At Londolozi we are incredibly privileged to be able to watch things come full circle, whether in the bush or with our friends and within the Londolozi family.

A recent example of this is one that will always bring a smile to my face, as it involves a good friend of mine.

Talley Smith (she of The Week in Pictures fame) joined Londolozi in early 2011, roughly at the same time as me, so we share a lot of our earliest memories of this place.
Talley was paired with tracking wizard Freddy Ngobeni from the word go, and the pair’s O.C.D. approach to tracking and finding animals regularly bore fruit. One of Tal’s favourite memories of a track-and-find came in early 2012, when they found the old Dudley Riverbank female at a den site in the Tugwaan Riverbed with a very young cub. This cub grew up as the Dudley Riverbank Young female, to be renamed as the Ndzanzeni female early this year when she became territorial.

The Ndzanzeni female bore her first litter in March, but after a brief sighting by some staff, the cubs sadly disappeared.

DSC_0431

The first litter of the Ndzanzeni female. Photograph by Don Heyneke.

Fast forward to September this year, and Tal and Fred were once again on tracks. Freddy – who regularly has moments of apparent clairvoyance in the bush – had recommended for reasons unknown that they go look for the Ndzanzeni female that day, and he soon found tracks of a female leopard moving parallel to the Tugwaan drainage line.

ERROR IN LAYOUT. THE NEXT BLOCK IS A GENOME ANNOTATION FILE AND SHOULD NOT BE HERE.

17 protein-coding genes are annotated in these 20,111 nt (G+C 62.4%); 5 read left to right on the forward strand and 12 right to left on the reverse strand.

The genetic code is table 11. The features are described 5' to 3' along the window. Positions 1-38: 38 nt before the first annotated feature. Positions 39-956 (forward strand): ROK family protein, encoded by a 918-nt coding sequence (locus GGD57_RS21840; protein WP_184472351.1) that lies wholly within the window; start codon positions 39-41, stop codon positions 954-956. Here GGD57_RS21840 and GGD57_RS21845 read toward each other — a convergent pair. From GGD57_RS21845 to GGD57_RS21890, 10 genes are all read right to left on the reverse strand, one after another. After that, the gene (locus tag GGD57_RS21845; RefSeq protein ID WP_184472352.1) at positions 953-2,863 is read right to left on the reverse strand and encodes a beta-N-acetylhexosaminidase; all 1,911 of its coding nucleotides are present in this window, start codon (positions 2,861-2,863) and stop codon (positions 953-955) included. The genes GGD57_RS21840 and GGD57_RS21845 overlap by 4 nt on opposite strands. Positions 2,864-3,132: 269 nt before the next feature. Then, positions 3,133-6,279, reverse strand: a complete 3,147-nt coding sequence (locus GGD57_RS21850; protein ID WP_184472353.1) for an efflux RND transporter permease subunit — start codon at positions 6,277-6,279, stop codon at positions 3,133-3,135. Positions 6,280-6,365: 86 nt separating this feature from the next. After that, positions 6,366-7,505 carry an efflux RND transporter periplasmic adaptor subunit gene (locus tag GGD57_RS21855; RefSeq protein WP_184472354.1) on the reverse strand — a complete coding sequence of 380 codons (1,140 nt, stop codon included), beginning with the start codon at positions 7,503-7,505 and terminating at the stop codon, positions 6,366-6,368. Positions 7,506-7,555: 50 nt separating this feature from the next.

Within a relatively short time, Fred had followed the tracks to Python Rock, a well-known leopard den site on Londolozi for rather sinister reasons. Tracks going in and out of the rocks immediately led Freddy to conclude that the Ndzanzeni female was keeping a litter there, but just to make sure, he scouted the area on foot. He and Talley caught a brief glimpse of a tiny spotted shape in a prominent crack in the rocks, which was clearly a cub, so they moved back to the vehicle.

I love the fact that it was Freddy and Talley that had been the first ones to find the Ndzanzeni female when she was a tiny cub, and now it was the same two that were the first to find her new den site, over four years later.

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The cubs are wonderfully relaxed at a young age. This is most likely thanks to the structure of their first den site, from which they were able to observe vehicles in the distance from the relative safety and obscurity of a thicket and boulder clump. Photograph by James Tyrrell.